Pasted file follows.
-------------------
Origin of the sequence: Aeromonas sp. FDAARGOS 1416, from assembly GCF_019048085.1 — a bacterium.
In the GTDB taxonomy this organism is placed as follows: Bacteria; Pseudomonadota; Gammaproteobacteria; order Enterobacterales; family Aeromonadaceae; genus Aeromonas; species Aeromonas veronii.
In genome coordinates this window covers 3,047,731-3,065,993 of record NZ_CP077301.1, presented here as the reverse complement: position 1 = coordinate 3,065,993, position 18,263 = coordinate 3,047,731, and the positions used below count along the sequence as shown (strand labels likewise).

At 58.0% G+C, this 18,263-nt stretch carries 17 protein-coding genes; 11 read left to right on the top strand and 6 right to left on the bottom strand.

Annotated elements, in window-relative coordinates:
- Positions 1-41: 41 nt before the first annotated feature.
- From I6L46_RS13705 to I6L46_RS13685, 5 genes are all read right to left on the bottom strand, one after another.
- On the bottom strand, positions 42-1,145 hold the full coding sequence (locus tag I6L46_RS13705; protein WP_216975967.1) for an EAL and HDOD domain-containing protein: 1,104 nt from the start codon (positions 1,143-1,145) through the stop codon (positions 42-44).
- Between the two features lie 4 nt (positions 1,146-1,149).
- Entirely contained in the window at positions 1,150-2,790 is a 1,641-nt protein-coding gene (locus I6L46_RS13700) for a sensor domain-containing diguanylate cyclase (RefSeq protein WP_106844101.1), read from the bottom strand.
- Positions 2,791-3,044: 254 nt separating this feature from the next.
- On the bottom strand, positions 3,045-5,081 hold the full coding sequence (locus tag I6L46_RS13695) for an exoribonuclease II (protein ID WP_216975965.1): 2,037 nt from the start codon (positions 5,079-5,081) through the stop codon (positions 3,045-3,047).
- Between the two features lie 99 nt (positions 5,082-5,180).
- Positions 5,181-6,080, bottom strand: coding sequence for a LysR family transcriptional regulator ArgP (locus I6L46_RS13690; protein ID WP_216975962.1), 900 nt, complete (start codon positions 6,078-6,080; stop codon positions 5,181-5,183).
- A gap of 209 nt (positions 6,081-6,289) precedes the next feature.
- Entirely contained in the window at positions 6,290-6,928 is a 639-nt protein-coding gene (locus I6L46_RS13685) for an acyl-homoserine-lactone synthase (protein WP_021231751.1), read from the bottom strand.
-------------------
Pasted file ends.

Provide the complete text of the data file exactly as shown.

Origin of the sequence: Aeromonas sp. FDAARGOS 1416, from assembly GCF_019048085.1 — a bacterium.
In the GTDB taxonomy this organism is placed as follows: Bacteria; Pseudomonadota; Gammaproteobacteria; order Enterobacterales; family Aeromonadaceae; genus Aeromonas; species Aeromonas veronii.
In genome coordinates this window covers 3,047,731-3,065,993 of record NZ_CP077301.1, presented here as the reverse complement: position 1 = coordinate 3,065,993, position 18,263 = coordinate 3,047,731, and the positions used below count along the sequence as shown (strand labels likewise).

At 58.0% G+C, this 18,263-nt stretch carries 17 protein-coding genes; 11 read left to right on the top strand and 6 right to left on the bottom strand.

Annotated elements, in window-relative coordinates:
- Positions 1-41: 41 nt before the first annotated feature.
- From I6L46_RS13705 to I6L46_RS13685, 5 genes are all read right to left on the bottom strand, one after another.
- On the bottom strand, positions 42-1,145 hold the full coding sequence (locus tag I6L46_RS13705; protein WP_216975967.1) for an EAL and HDOD domain-containing protein: 1,104 nt from the start codon (positions 1,143-1,145) through the stop codon (positions 42-44).
- Between the two features lie 4 nt (positions 1,146-1,149).
- Entirely contained in the window at positions 1,150-2,790 is a 1,641-nt protein-coding gene (locus I6L46_RS13700) for a sensor domain-containing diguanylate cyclase (RefSeq protein WP_106844101.1), read from the bottom strand.
- Positions 2,791-3,044: 254 nt separating this feature from the next.
- On the bottom strand, positions 3,045-5,081 hold the full coding sequence (locus tag I6L46_RS13695) for an exoribonuclease II (protein ID WP_216975965.1): 2,037 nt from the start codon (positions 5,079-5,081) through the stop codon (positions 3,045-3,047).
- Between the two features lie 99 nt (positions 5,082-5,180).
- Positions 5,181-6,080, bottom strand: coding sequence for a LysR family transcriptional regulator ArgP (locus I6L46_RS13690; protein ID WP_216975962.1), 900 nt, complete (start codon positions 6,078-6,080; stop codon positions 5,181-5,183).
- A gap of 209 nt (positions 6,081-6,289) precedes the next feature.
- Entirely contained in the window at positions 6,290-6,928 is a 639-nt protein-coding gene (locus I6L46_RS13685) for an acyl-homoserine-lactone synthase (protein WP_021231751.1), read from the bottom strand.